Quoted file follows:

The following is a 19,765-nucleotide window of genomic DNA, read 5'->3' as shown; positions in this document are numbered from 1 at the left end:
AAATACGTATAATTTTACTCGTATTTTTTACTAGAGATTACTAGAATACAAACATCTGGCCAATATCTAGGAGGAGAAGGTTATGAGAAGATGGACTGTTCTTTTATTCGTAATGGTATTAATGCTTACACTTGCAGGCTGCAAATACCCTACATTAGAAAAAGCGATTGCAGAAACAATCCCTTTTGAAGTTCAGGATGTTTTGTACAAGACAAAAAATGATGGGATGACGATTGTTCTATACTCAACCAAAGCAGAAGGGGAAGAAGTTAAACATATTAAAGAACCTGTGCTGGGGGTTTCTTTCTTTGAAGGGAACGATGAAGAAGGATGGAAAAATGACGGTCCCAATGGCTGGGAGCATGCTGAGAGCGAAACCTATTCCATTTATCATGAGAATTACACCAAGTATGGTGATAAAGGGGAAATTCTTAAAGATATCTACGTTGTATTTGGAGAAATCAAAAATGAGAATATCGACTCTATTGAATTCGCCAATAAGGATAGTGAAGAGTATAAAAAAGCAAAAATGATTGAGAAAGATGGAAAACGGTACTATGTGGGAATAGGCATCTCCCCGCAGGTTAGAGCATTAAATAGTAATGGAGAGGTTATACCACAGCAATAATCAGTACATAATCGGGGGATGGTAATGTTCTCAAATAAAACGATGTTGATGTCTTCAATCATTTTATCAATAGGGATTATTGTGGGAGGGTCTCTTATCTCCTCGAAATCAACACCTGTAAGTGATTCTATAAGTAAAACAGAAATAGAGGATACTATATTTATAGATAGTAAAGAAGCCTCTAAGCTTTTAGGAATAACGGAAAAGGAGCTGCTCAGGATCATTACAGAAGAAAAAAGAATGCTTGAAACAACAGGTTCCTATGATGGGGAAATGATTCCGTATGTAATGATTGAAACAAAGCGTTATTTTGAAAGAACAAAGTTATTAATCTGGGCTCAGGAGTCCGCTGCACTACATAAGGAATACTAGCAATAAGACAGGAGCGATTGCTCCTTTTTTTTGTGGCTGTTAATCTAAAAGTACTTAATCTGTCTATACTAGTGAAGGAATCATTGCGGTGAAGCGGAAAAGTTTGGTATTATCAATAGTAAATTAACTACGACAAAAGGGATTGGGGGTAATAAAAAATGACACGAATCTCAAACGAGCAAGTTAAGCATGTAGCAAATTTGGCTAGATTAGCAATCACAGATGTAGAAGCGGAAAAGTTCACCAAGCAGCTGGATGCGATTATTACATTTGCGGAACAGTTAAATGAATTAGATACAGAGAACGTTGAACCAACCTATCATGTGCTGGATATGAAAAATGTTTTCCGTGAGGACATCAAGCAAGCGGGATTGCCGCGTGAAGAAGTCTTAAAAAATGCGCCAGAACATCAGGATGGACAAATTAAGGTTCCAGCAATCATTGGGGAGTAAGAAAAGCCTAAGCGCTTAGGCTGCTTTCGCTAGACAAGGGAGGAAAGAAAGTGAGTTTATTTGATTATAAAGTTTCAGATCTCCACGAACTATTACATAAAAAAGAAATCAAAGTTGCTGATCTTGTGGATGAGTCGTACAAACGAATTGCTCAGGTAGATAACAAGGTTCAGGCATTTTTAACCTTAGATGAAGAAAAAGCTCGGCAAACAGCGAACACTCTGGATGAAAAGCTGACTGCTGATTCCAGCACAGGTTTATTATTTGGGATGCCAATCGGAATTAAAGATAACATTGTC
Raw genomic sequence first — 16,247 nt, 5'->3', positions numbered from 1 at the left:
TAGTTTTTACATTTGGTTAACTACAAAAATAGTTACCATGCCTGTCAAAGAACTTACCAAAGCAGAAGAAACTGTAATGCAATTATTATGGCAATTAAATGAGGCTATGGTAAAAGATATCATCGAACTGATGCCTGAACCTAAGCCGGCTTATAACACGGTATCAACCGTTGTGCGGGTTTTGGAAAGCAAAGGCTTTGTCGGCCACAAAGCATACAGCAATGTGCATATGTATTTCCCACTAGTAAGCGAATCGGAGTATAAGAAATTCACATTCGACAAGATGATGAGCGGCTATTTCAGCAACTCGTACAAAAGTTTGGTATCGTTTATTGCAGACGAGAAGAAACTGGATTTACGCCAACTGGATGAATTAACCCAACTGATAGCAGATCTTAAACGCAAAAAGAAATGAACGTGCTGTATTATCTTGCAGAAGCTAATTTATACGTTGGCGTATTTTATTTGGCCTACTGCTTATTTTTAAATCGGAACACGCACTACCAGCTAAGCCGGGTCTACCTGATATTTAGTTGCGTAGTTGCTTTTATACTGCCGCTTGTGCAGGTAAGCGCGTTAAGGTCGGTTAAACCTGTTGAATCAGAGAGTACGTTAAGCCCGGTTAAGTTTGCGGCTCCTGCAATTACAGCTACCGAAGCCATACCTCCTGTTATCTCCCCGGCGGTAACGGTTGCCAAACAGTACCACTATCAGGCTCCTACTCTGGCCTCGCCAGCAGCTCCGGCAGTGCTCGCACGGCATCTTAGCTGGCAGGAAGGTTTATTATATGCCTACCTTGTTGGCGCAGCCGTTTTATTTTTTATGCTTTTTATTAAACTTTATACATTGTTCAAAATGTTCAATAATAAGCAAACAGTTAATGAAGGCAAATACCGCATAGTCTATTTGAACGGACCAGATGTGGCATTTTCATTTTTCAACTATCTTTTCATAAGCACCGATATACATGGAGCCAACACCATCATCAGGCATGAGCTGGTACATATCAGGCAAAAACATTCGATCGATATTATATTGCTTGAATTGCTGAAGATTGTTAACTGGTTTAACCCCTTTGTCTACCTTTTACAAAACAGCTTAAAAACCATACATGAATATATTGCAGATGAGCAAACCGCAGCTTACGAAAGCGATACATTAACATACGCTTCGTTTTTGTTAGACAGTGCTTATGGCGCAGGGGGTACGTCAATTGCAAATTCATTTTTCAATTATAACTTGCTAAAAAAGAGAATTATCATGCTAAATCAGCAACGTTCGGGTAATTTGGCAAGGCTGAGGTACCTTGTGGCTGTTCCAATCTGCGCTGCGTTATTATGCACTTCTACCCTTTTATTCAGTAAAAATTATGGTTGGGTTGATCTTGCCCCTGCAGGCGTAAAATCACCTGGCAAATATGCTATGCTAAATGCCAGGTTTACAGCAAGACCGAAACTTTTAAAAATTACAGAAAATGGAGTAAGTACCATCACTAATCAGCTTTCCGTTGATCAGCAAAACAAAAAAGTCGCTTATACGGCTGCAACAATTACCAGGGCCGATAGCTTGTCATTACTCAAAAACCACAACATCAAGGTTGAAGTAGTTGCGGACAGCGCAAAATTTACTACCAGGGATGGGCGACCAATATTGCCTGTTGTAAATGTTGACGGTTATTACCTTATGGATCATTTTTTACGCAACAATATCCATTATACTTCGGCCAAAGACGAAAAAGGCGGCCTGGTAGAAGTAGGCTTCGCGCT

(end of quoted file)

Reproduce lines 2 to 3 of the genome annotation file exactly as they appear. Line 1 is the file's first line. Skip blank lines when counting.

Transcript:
AAATACGTATAATTTTACTCGTATTTTTTACTAGAGATTACTAGAATACAAACATCTGGCCAATATCTAGGAGGAGAAGGTTATGAGAAGATGGACTGTTCTTTTATTCGTAATGGTATTAATGCTTACACTTGCAGGCTGCAAATACCCTACATTAGAAAAAGCGATTGCAGAAACAATCCCTTTTGAAGTTCAGGATGTTTTGTACAAGACAAAAAATGATGGGATGACGATTGTTCTATACTCAACCAAAGCAGAAGGGGAAGAAGTTAAACATATTAAAGAACCTGTGCTGGGGGTTTCTTTCTTTGAAGGGAACGATGAAGAAGGATGGAAAAATGACGGTCCCAATGGCTGGGAGCATGCTGAGAGCGAAACCTATTCCATTTATCATGAGAATTACACCAAGTATGGTGATAAAGGGGAAATTCTTAAAGATATCTACGTTGTATTTGGAGAAATCAAAAATGAGAATATCGACTCTATTGAATTCGCCAATAAGGATAGTGAAGAGTATAAAAAAGCAAAAATGATTGAGAAAGATGGAAAACGGTACTATGTGGGAATAGGCATCTCCCCGCAGGTTAGAGCATTAAATAGTAATGGAGAGGTTATACCACAGCAATAATCAGTACATAATCGGGGGATGGTAATGTTCTCAAATAAAACGATGTTGATGTCTTCAATCATTTTATCAATAGGGATTATTGTGGGAGGGTCTCTTATCTCCTCGAAATCAACACCTGTAAGTGATTCTATAAGTAAAACAGAAATAGAGGATACTATATTTATAGATAGTAAAGAAGCCTCTAAGCTTTTAGGAATAACGGAAAAGGAGCTGCTCAGGATCATTACAGAAGAAAAAAGAATGCTTGAAACAACAGGTTCCTATGATGGGGAAATGATTCCGTATGTAATGATTGAAACAAAGCGTTATTTTGAAAGAACAAAGTTATTAATCTGGGCTCAGGAGTCCGCTGCACTACATAAGGAATACTAGCAATAAGACAGGAGCGATTGCTCCTTTTTTTTGTGGCTGTTAATCTAAAAGTACTTAATCTGTCTATACTAGTGAAGGAATCATTGCGGTGAAGCGGAAAAGTTTGGTATTATCAATAGTAAATTAACTACGACAAAAGGGATTGGGGGTAATAAAAAATGACACGAATCTCAAACGAGCAAGTTAAGCATGTAGCAAATTTGGCTAGATTAGCAATCACAGATGTAGAAGCGGAAAAGTTCACCAAGCAGCTGGATGCGATTATTACATTTGCGGAACAGTTAAATGAATTAGATACAGAGAACGTTGAACCAACCTATCATGTGCTGGATATGAAAAATGTTTTCCGTGAGGACATCAAGCAAGCGGGATTGCCGCGTGAAGAAGTCTTAAAAAATGCGCCAGAACATCAGGATGGACAAATTAAGGTTCCAGCAATCATTGGGGAGTAAGAAAAGCCTAAGCGCTTAGGCTGCTTTCGCTAGACAAGGGAGGAAAGAAAGTGAGTTTATTTGATTATAAAGTTTCAGATCTCCACGAACTATTACATAAAAAAGAAATCAAAGTTGCTGATCTTGTGGATGAGTCGTACAAACGAATTGCTCAGGTAGATAACAAGGTTCAGGCATTTTTAACCTTAGATGAAGAAAAAGCTCGGCAAACAGCGAACACTCTGGATGAAAAGCTGACTGCTGATTCCAGCACAGGTTTATTATTTGGGATGCCAATCGGAATTAAAGATAACATTGTC
Raw genomic sequence first — 16,247 nt, 5'->3', positions numbered from 1 at the left: